Contractor picked for Charlestown road project that’s closed Route 12 for months

Valley News Correspondent
Published: 11/26/2021 6:25:28 AM
Modified: 11/27/2021 6:42:13 AM

CHARLESTOWN — The state of New Hampshire has awarded a Vermont firm a $2.64 million contract to reconstruct a short stretch of Route 12 in Charlestown that has been closed since midsummer, but work may not be completed until the spring.

The Executive Council this week approved the contract with Casella Construction of Mendon, Vt., to fix the state highway, which was closed south of downtown Charlestown after a heavy rainstorm in late July undermined the road, causing it to drop several inches.

It is unclear when the work will actually start but in an email Tuesday, Timothy Dunn, a project engineer with the New Hampshire Department of Transportation, said the estimated completion date is late April 2022. Dunn further said that because of the underlying soil issues with the road, a partial or limited opening before the completion date can’t happen.

The closure has cut off the most direct route between Charlestown and Keene, forcing commuters, commercial vehicles, school buses and others to use either Interstate 91 or back roads through neighboring Langdon. That includes Charlestown students and staff trying to get to Fall Mountain Regional High School, requiring some to detour on dirt roads.

It has also impacted businesses in downtown Charlestown, with several saying in September they have experienced a sharp drop in customer counts because traffic through town has decreased significantly.

Dunn said Casella was the lowest of four bids received for the work, which includes a complicated process called soil-nailing wall construction that will stabilize the embankment of the nearby train tracks. The railroad and the roadway in that section of Route 12 are only about 15 yards apart, with the tracks sitting slightly higher on an embankment. Daily usage of the tracks includes two to four freight trains and the twice-daily Amtrak Vermonter.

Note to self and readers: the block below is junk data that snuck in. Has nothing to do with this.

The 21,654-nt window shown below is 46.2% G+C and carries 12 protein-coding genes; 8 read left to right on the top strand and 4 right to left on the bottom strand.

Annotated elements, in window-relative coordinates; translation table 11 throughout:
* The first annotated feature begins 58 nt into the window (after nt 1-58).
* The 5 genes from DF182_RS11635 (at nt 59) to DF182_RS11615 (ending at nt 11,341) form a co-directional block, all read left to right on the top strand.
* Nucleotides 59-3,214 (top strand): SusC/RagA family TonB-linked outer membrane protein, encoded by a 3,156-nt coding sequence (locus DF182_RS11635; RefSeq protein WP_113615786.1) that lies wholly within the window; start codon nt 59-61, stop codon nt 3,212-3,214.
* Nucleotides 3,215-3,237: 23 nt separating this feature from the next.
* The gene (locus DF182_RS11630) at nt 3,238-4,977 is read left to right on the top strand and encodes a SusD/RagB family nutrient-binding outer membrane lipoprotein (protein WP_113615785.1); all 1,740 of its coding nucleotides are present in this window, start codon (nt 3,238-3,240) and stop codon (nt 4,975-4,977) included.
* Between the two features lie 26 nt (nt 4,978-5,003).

In September, Jason Ayotte, another DOT engineer, said the soil-nailing project is expected to take six to eight weeks. Steel rods will be inserted into the embankment to form the facing for a concrete wall that will be about 10 feet deep. Because the roadway helps buttress the embankment, reconstruction of the paved area cannot begin until the embankment is stable, Ayotte said.

About 600 feet of roadway needs to be repaired but the road closure is a lot longer.

From the north the closure begins at the intersection of Almar and Main streets just south of downtown Charlestown, but drivers are advised to take the Interstate 91 detour more than a mile north of the business district. At the southern end, the road is closed slightly north of the Route 12 and 12A intersection.

Patrick O’Grady can be reached at

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